Girls can relate to unrequited love and that’s one thing, but what not a lot of people can relate to is exactly how dark Eponine’s life is. She has a line in a song where she says, ‘Without a home, without a friend, without a face to say hello to,’ and that’s her life — Marius is really Eponine’s everything and it’s not just about falling in love with somebody on a teenage level, it’s also about somebody being your only piece of light in a very dark life, and that’s heartbreaking about Eponine.

Was Eponine always the character you loved and identified with most?
When I was six I would sing ‘On My Own’ into a hairbrush in front of a mirror and wanted to be Eponine, which is crazy because she’s got such a tragic life! It doesn’t make any sense that I’d want that for myself but it’s one of those things where you’re a young girl, ‘I want to be Eponine! Or Cosette, or Fantine, or whatever.

This is your first film, and there’s a significant difference between how performers modulate their performances for the stage versus for the camera. Did film acting come naturally to you, or did it feel alien?
Having never done a film before it was definitely something I had to learn, how to play it. I’d done the stage version of Les Miz, but for me when you come to the screen so many details shine through on camera, so you need to be a lot more detailed with it — you can’t have loose ends like you can in a theatrical piece because it’s heightened. With this you need to be more specific, you need to be detailed, and we’re so lucky to have Victor Hugo’s fantastic novel there to add those details and depth to these characters. You know in the book, Eponine spends a couple of months in prison. That gives you more of an insight into the background she comes from, and that’s why it’s more miraculous when she does eventually do a good deed.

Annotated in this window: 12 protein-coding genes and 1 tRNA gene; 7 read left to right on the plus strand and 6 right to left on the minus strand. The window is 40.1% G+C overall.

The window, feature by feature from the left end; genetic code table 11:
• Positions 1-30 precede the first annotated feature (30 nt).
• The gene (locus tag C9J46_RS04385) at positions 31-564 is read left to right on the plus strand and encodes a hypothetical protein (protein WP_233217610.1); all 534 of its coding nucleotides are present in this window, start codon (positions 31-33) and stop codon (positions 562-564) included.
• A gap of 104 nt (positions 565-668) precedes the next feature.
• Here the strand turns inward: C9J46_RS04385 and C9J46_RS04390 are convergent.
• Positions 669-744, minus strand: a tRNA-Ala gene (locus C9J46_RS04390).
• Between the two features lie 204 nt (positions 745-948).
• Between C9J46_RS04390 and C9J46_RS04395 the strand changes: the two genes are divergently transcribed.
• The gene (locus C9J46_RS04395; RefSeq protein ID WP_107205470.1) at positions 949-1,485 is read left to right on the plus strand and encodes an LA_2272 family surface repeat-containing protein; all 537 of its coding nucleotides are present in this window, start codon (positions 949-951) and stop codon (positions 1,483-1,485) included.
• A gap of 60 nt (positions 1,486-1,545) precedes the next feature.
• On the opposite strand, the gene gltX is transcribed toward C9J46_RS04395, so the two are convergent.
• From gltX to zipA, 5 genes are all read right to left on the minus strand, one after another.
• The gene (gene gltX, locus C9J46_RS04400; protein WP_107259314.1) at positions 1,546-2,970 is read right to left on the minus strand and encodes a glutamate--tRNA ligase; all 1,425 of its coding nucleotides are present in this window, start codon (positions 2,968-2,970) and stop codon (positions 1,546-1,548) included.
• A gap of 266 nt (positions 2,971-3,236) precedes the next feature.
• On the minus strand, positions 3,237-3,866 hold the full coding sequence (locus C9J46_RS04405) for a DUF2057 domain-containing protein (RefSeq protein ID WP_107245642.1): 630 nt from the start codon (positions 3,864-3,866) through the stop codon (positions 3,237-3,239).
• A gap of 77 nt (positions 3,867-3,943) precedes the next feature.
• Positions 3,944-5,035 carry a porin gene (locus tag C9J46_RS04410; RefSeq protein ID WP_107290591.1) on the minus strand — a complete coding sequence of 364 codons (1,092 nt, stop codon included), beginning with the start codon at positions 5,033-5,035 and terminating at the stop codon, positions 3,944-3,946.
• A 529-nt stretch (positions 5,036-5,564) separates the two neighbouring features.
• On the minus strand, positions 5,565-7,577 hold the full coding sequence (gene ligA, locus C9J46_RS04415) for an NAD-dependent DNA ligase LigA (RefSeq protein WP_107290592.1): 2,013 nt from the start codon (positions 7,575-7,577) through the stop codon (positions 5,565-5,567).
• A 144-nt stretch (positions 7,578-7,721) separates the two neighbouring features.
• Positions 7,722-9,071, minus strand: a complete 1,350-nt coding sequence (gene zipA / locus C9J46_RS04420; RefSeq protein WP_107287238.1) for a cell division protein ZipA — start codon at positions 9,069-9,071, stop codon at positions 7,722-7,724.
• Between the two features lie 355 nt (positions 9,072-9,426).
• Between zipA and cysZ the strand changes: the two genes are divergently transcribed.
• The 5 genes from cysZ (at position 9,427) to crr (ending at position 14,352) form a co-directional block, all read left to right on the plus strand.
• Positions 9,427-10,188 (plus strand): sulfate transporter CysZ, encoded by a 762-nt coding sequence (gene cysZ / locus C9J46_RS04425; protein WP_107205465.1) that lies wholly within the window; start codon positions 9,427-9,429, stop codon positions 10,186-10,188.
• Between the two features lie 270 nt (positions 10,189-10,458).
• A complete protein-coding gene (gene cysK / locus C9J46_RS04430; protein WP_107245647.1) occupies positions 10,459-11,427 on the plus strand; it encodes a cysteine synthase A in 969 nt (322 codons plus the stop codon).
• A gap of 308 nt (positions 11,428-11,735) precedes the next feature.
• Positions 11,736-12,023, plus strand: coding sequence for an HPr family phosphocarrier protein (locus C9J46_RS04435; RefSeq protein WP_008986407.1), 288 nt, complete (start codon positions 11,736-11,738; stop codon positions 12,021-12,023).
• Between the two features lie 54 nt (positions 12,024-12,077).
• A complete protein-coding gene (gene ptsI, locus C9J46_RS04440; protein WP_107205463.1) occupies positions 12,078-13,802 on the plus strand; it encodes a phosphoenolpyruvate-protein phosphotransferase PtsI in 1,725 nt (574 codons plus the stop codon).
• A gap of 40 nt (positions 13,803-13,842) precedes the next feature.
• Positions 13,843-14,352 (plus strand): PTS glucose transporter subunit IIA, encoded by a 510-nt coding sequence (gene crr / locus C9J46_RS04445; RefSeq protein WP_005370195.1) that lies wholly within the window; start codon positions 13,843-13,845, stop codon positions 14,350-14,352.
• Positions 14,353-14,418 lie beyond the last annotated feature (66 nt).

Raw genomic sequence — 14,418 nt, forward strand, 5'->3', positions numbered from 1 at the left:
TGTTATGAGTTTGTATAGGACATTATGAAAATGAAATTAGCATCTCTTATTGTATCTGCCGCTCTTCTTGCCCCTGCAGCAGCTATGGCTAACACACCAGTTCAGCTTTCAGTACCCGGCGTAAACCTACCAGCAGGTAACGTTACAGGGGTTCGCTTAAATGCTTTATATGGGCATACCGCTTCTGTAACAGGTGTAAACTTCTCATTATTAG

How helpful or challenging was it to be immersed in those environments filming musical scenes in long takes, as you did with ‘On My Own,’ literally in the rain, 15 times?I imagine it’s quite a different experience than performing it on a stage without cold water and elements being thrown at you.
It was hard. The challenges were physically very difficult. Singing under a rain machine, you’re shivering all day. Someone on set was like, ‘What’s that sound?’ ‘Oh, it’s Sam’s teeth — they’re chattering!’ I can’t help it! These long takes were really fantastic because it meant that you could really build that musical arc throughout the song organically. The hard thing was sometimes Tom would say, ‘Ok guys, build a barricade — Action!’ And you’d have to build a barricade from pianos that were flying out of the windows. The adrenaline that goes through you is intense. They actually dressed up cameramen as students and sent them out amongst us. And what [Tom] does is he captures these real moments of fear that are so fantastic to be a part of, because when he yells ‘Cut!’ the adrenaline flowing through you is just like no other. It’s incredible.

What was it like to have Sacha Baron Cohen and Helena Bonham Carter as parents?
When I first found out that I was going to be playing their daughter I thought, that’s a pretty cool claim to fame! They are the coolest onscreen parents I could ever wish for. And working with Helena — she’s so quirky and the most unique person I’ve ever met. The things she says are so fascinating and wise, it’s incredible. And Sacha is a comic genius — I grew up so obsessed with his work.

Did you watch Ali G?
Oh yeah, I used to watch Ali G in da U.S.A.! He was phenomenal. And actually, the scene we had wasn’t very comedic at all, because in the scene he slaps me and I spit in his face.

And he actually slapped you?
Yeah! We went for realism. I was like, ‘Bring it on!’ So I can blame no one but myself. I left the day with a very sore, red cheek, and he left feeling extremely gross because I’d spat at him all day. And I was like, ‘I can only apologize for that.’ I can’t believe I actually spat in Ali G’s face!